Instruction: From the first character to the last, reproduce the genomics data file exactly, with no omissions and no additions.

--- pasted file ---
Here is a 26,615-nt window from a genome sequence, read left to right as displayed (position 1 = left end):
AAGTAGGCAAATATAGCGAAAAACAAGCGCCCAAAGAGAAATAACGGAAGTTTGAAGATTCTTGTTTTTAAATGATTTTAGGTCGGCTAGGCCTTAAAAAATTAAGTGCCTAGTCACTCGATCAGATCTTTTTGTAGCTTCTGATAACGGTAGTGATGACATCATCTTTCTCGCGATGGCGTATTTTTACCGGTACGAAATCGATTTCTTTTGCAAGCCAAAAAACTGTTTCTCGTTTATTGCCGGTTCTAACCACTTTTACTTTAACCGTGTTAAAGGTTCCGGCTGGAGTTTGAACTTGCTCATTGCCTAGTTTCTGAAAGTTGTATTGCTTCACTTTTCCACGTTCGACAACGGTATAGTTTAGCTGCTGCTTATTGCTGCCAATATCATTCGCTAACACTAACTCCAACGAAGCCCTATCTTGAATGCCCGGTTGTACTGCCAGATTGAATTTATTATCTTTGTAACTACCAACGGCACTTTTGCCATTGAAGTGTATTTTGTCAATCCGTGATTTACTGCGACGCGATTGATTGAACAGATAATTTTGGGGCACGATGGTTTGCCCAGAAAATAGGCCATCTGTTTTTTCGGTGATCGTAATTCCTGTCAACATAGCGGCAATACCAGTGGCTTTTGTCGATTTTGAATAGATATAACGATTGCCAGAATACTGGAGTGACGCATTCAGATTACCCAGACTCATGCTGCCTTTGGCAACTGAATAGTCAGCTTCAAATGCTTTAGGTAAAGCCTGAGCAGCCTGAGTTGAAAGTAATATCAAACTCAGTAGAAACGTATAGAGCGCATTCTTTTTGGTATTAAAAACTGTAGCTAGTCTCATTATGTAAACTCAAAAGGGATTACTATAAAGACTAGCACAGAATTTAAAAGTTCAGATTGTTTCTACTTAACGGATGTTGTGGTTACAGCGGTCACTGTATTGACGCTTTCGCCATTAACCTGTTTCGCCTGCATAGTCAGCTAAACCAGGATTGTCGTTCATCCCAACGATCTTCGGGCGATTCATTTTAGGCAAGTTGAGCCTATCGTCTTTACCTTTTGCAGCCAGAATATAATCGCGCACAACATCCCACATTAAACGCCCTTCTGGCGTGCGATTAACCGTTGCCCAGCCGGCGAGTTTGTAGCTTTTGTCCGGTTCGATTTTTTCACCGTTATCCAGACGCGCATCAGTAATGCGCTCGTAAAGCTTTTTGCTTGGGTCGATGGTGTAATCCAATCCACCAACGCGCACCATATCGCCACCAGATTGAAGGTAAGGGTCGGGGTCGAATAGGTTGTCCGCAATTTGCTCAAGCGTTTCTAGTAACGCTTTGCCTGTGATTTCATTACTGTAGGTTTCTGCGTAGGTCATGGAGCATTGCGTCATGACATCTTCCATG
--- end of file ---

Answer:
Here is a 26,615-nt window from a genome sequence, read left to right as displayed (position 1 = left end):
AAGTAGGCAAATATAGCGAAAAACAAGCGCCCAAAGAGAAATAACGGAAGTTTGAAGATTCTTGTTTTTAAATGATTTTAGGTCGGCTAGGCCTTAAAAAATTAAGTGCCTAGTCACTCGATCAGATCTTTTTGTAGCTTCTGATAACGGTAGTGATGACATCATCTTTCTCGCGATGGCGTATTTTTACCGGTACGAAATCGATTTCTTTTGCAAGCCAAAAAACTGTTTCTCGTTTATTGCCGGTTCTAACCACTTTTACTTTAACCGTGTTAAAGGTTCCGGCTGGAGTTTGAACTTGCTCATTGCCTAGTTTCTGAAAGTTGTATTGCTTCACTTTTCCACGTTCGACAACGGTATAGTTTAGCTGCTGCTTATTGCTGCCAATATCATTCGCTAACACTAACTCCAACGAAGCCCTATCTTGAATGCCCGGTTGTACTGCCAGATTGAATTTATTATCTTTGTAACTACCAACGGCACTTTTGCCATTGAAGTGTATTTTGTCAATCCGTGATTTACTGCGACGCGATTGATTGAACAGATAATTTTGGGGCACGATGGTTTGCCCAGAAAATAGGCCATCTGTTTTTTCGGTGATCGTAATTCCTGTCAACATAGCGGCAATACCAGTGGCTTTTGTCGATTTTGAATAGATATAACGATTGCCAGAATACTGGAGTGACGCATTCAGATTACCCAGACTCATGCTGCCTTTGGCAACTGAATAGTCAGCTTCAAATGCTTTAGGTAAAGCCTGAGCAGCCTGAGTTGAAAGTAATATCAAACTCAGTAGAAACGTATAGAGCGCATTCTTTTTGGTATTAAAAACTGTAGCTAGTCTCATTATGTAAACTCAAAAGGGATTACTATAAAGACTAGCACAGAATTTAAAAGTTCAGATTGTTTCTACTTAACGGATGTTGTGGTTACAGCGGTCACTGTATTGACGCTTTCGCCATTAACCTGTTTCGCCTGCATAGTCAGCTAAACCAGGATTGTCGTTCATCCCAACGATCTTCGGGCGATTCATTTTAGGCAAGTTGAGCCTATCGTCTTTACCTTTTGCAGCCAGAATATAATCGCGCACAACATCCCACATTAAACGCCCTTCTGGCGTGCGATTAACCGTTGCCCAGCCGGCGAGTTTGTAGCTTTTGTCCGGTTCGATTTTTTCACCGTTATCCAGACGCGCATCAGTAATGCGCTCGTAAAGCTTTTTGCTTGGGTCGATGGTGTAATCCAATCCACCAACGCGCACCATATCGCCACCAGATTGAAGGTAAGGGTCGGGGTCGAATAGGTTGTCCGCAATTTGCTCAAGCGTTTCTAGTAACGCTTTGCCTGTGATTTCATTACTGTAGGTTTCTGCGTAGGTCATGGAGCATTGCGTCATGACATCTTCCATG